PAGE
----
A federal court in Texas struck a blow last week to contractor KBR's attempt to thwart efforts to hold it accountable for labor trafficking in Iraq. After a review of the evidence, the court ordered that a case charging the former Halliburton subsidiary with human trafficking and forced labor proceed to trial.
The case, Ramchandra Adhikari v. Daoud & Partners, is brought by 12 Nepali men under the Trafficking Victims Protection Act (TVPA) against KBR and its Jordanian subcontractor, Daoud & Partners, for their participation in the trafficking and forced labor scheme. The ACLU and Yale Law School's Allard K. Lowenstein International Human Rights Law clinic filed an amicus brief in support of the men.
As part of the scheme, the men were duped into working on U.S. military bases in Iraq after being falsely promised lucrative employment in hotels and restaurants in relatively safe countries in the Middle East. En route to the military base – on a dangerous highway with no security – the convoy in which the men were traveling, along with dozens of others in identical predicaments, was attacked by Iraqi insurgents. Eleven of the men in the convoy were later executed, their deaths broadcast on television. The survivor made it to the base but was refused permission to return home for another 15 months.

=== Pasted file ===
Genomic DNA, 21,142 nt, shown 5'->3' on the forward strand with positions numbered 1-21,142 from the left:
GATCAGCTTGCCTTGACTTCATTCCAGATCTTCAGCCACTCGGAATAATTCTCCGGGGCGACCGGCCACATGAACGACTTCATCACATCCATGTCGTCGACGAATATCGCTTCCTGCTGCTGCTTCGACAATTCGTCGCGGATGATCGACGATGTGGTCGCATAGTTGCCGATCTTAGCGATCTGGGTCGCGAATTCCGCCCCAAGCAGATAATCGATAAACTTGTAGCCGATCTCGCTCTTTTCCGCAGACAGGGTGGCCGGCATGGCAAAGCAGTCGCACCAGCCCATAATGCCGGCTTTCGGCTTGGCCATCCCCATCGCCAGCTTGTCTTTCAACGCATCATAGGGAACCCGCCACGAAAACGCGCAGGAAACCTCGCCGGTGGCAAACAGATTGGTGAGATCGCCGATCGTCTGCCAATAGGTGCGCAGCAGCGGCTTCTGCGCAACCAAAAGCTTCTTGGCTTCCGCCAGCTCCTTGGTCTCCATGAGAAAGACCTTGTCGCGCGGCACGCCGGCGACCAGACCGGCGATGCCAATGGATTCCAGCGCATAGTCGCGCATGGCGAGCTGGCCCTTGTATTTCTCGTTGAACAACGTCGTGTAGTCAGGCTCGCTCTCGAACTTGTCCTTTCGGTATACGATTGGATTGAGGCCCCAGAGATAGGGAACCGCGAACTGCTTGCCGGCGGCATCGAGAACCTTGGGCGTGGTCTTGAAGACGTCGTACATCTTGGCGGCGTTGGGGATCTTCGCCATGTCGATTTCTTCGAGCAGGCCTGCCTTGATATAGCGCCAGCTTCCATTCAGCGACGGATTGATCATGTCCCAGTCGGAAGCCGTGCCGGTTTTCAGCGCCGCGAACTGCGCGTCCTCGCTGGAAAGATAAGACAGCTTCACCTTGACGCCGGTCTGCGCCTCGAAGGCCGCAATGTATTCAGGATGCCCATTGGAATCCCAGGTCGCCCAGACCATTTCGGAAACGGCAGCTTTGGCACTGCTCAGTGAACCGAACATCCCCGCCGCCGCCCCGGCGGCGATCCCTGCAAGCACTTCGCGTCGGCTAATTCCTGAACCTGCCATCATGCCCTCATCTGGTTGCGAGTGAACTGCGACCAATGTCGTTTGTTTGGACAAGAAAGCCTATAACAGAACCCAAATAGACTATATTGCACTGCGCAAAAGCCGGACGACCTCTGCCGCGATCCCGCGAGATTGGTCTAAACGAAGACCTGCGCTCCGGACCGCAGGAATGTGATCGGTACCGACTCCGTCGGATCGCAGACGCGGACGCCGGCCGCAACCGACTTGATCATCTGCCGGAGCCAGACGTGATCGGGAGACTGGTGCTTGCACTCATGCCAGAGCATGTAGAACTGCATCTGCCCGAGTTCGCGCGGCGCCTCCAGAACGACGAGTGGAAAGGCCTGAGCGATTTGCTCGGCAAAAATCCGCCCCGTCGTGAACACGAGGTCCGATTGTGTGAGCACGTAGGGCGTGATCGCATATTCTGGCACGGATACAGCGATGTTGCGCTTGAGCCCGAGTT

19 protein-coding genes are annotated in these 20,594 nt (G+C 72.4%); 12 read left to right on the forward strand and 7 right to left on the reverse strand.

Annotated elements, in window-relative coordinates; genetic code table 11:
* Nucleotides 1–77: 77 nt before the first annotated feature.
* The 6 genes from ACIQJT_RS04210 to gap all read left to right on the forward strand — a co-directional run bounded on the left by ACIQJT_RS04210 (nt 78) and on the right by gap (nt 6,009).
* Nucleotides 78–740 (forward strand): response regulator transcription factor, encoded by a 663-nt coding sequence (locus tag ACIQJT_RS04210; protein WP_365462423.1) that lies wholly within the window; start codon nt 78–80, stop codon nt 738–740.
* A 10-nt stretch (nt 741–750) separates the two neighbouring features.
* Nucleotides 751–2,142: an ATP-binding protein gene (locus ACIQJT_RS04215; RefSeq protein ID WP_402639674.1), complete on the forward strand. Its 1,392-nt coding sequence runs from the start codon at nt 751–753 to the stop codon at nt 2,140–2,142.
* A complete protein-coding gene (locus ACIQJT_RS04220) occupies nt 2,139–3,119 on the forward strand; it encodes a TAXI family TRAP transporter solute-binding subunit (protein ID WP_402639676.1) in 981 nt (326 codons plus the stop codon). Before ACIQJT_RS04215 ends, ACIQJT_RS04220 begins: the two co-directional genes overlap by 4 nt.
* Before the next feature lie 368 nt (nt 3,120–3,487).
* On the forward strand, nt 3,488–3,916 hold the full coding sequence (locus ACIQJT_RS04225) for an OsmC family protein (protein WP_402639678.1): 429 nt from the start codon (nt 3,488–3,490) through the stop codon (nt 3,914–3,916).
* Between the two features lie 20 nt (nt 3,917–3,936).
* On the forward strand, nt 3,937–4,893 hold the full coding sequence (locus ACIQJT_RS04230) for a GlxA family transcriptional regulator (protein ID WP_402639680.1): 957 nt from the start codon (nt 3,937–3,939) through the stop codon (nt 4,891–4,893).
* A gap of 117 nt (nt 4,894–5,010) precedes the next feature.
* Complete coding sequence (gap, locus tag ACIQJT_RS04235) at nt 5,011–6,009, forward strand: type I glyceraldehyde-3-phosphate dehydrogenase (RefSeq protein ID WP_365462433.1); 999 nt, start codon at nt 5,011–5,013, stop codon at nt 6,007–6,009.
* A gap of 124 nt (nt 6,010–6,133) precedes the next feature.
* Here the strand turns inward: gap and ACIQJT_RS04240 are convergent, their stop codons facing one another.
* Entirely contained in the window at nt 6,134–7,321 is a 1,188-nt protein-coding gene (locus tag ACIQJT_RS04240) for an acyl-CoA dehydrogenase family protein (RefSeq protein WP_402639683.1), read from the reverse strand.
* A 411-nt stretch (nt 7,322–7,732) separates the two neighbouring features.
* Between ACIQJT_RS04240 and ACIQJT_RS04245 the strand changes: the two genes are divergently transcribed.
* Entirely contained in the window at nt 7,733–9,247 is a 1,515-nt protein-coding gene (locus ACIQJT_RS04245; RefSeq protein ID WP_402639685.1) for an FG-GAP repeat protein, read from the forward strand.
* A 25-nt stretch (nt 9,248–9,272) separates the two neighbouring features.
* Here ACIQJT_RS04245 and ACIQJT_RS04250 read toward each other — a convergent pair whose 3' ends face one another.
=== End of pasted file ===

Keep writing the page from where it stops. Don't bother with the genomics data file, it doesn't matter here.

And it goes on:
As the ACLU has documented in Victims of Complacency, while the fate of the men may be unique, the scheme of which they were a part was sadly all too common at the time. Since 2003, similar labor trafficking schemes resulted in thousands of foreign workers (known as Third Country Nationals or "TCNs") being hired to work on U.S. government contracts in Iraq, Afghanistan, and elsewhere.
In an attempt to avoid accountability, KBR sought the dismissal of the case, arguing that the 12 Nepali men had not been subjected to labor trafficking and that regardless, it is shielded from liability under the TVPA. The judge rejected this argument, correctly ruling that the evidence presented:
[S]hows that each man was deceived about his promised job; each man was promised a hotel-related job in Jordan; each man's family took on significant debt in order to pay recruitment fees; when the men arrived in Jordan, they were subject to threats and harm; their passports were confiscated; and the men were locked into a compound and threatened.
The case can now proceed to trial, bringing the families of the 11 victims, along with the one survivor, an important step closer to holding their traffickers accountable. It is our hope that this trial, along with new regulations against the trafficking and forced labor of persons serving under government contracts, will help end modern-day slavery on government overseas contracts once and for all.